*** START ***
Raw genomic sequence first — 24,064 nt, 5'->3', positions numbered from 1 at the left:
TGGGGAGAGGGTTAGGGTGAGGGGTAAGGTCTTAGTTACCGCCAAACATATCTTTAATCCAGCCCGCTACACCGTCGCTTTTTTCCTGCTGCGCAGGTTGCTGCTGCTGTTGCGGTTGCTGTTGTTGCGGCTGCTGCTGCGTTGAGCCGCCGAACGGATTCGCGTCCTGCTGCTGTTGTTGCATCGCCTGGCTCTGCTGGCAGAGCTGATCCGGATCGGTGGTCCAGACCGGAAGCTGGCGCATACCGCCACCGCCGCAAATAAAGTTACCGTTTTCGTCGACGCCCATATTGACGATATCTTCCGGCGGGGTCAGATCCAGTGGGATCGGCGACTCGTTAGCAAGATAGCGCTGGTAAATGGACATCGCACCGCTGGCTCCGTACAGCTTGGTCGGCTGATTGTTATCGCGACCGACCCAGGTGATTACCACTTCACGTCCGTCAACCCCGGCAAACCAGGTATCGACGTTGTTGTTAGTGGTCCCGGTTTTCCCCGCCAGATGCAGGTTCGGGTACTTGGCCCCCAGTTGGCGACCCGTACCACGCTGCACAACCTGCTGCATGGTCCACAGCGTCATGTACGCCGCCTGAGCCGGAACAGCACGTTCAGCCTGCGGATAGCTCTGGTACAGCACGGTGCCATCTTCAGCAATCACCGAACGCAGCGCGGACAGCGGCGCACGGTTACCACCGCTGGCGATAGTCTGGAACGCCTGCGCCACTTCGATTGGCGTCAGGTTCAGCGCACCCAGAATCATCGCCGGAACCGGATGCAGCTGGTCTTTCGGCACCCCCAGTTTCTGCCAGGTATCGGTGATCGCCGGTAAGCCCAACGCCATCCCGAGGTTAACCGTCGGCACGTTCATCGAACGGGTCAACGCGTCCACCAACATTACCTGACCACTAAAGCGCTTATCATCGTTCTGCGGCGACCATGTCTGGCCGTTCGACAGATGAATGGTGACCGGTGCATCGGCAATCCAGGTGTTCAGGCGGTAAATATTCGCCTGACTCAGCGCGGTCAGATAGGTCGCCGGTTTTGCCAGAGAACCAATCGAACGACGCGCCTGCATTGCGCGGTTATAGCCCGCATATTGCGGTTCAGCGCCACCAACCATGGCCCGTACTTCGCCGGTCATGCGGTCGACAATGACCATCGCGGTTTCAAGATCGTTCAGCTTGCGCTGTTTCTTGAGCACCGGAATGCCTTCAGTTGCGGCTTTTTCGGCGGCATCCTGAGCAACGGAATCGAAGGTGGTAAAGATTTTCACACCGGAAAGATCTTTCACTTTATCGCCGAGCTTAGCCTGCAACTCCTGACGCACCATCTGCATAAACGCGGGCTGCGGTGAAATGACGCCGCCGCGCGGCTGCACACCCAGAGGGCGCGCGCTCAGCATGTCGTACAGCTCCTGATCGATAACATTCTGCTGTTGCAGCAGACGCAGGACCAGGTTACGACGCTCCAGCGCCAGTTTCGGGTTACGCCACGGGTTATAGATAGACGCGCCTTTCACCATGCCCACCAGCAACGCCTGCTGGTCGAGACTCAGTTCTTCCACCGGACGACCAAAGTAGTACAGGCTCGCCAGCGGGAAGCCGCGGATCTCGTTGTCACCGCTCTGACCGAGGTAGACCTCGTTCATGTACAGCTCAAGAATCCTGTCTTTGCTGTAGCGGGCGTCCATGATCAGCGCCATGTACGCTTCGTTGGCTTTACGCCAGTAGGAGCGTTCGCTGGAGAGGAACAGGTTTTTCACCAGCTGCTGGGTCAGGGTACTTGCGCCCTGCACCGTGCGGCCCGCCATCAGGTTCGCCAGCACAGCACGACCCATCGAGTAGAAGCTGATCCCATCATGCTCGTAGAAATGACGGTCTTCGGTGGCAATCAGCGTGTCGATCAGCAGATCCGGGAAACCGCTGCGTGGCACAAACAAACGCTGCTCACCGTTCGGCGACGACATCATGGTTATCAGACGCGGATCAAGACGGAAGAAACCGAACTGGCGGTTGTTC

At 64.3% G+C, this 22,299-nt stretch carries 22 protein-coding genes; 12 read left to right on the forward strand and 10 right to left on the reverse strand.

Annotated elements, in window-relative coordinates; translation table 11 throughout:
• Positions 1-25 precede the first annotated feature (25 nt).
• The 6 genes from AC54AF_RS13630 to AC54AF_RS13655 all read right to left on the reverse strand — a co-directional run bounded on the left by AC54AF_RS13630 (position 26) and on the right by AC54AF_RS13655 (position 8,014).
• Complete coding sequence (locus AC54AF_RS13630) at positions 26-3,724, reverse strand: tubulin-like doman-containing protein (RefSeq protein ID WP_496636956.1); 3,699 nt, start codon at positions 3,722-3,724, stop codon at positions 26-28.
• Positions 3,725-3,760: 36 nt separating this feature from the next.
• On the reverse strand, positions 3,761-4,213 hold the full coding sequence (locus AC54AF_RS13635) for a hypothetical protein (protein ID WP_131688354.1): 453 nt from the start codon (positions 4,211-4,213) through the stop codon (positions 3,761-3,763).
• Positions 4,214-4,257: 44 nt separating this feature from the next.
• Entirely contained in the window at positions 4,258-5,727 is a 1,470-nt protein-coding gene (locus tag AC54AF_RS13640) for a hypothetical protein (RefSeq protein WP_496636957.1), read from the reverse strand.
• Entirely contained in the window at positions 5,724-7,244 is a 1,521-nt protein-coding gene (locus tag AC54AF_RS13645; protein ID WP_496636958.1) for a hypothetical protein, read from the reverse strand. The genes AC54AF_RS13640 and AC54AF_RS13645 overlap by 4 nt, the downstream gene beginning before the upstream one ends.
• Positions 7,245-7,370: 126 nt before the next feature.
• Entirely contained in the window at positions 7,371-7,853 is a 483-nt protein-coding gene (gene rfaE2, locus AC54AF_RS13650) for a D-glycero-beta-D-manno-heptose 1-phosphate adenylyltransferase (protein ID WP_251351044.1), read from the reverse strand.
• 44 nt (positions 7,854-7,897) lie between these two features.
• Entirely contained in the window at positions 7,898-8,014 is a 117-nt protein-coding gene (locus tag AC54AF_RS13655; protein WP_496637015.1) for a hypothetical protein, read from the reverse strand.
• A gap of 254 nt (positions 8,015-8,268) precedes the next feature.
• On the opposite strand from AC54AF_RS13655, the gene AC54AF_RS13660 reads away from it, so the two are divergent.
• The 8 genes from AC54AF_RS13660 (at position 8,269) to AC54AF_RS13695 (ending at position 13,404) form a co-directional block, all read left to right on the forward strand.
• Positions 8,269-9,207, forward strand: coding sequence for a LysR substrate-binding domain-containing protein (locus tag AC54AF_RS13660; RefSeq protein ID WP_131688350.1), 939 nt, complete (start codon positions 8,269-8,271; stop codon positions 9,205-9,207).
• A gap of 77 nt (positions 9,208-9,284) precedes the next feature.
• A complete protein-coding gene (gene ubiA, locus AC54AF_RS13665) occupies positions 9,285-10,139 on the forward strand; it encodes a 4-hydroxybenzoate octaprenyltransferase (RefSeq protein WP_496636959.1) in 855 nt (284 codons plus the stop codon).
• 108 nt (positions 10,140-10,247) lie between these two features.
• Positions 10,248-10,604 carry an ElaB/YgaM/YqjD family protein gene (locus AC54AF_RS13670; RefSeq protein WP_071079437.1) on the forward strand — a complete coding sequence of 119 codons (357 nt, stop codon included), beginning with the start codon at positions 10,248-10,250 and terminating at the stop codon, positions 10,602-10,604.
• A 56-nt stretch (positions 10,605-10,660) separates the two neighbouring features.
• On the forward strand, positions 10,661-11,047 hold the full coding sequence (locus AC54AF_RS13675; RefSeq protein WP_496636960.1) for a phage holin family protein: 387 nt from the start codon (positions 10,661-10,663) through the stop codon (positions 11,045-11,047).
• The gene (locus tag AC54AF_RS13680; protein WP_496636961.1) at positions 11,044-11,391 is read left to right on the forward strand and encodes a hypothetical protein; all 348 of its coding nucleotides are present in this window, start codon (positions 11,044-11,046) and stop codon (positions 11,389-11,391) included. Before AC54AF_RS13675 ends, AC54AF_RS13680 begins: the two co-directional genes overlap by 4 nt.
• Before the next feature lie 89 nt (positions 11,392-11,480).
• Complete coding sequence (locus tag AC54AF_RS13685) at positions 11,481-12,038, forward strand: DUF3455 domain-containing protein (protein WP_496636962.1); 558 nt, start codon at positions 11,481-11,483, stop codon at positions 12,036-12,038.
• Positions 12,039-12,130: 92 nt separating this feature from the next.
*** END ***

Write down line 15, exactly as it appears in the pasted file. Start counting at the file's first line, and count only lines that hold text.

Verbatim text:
• 44 nt (positions 7,854-7,897) lie between these two features.